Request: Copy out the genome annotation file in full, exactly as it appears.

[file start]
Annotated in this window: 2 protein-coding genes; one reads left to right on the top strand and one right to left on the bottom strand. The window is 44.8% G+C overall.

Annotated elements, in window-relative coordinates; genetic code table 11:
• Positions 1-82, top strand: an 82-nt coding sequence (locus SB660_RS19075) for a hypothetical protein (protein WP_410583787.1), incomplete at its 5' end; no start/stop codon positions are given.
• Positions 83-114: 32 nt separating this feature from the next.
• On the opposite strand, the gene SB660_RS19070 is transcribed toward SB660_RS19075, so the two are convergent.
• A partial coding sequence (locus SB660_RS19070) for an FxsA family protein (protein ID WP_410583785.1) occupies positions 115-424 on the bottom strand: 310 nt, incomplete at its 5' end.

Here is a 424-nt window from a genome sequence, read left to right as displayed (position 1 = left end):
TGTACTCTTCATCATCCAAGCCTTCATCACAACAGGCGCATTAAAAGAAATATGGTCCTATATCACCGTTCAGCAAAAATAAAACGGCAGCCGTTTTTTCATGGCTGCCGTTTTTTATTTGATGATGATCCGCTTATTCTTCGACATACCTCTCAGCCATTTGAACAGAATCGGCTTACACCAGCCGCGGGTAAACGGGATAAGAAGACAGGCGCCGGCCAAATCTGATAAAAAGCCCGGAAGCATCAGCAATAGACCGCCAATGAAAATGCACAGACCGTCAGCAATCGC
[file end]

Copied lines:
Annotated in this window: 2 protein-coding genes; one reads left to right on the top strand and one right to left on the bottom strand. The window is 44.8% G+C overall.

Annotated elements, in window-relative coordinates; genetic code table 11:
• Positions 1-82, top strand: an 82-nt coding sequence (locus SB660_RS19075) for a hypothetical protein (protein WP_410583787.1), incomplete at its 5' end; no start/stop codon positions are given.
• Positions 83-114: 32 nt separating this feature from the next.
• On the opposite strand, the gene SB660_RS19070 is transcribed toward SB660_RS19075, so the two are convergent.
• A partial coding sequence (locus SB660_RS19070) for an FxsA family protein (protein ID WP_410583785.1) occupies positions 115-424 on the bottom strand: 310 nt, incomplete at its 5' end.

Here is a 424-nt window from a genome sequence, read left to right as displayed (position 1 = left end):
TGTACTCTTCATCATCCAAGCCTTCATCACAACAGGCGCATTAAAAGAAATATGGTCCTATATCACCGTTCAGCAAAAATAAAACGGCAGCCGTTTTTTCATGGCTGCCGTTTTTTATTTGATGATGATCCGCTTATTCTTCGACATACCTCTCAGCCATTTGAACAGAATCGGCTTACACCAGCCGCGGGTAAACGGGATAAGAAGACAGGCGCCGGCCAAATCTGATAAAAAGCCCGGAAGCATCAGCAATAGACCGCCAATGAAAATGCACAGACCGTCAGCAATCGC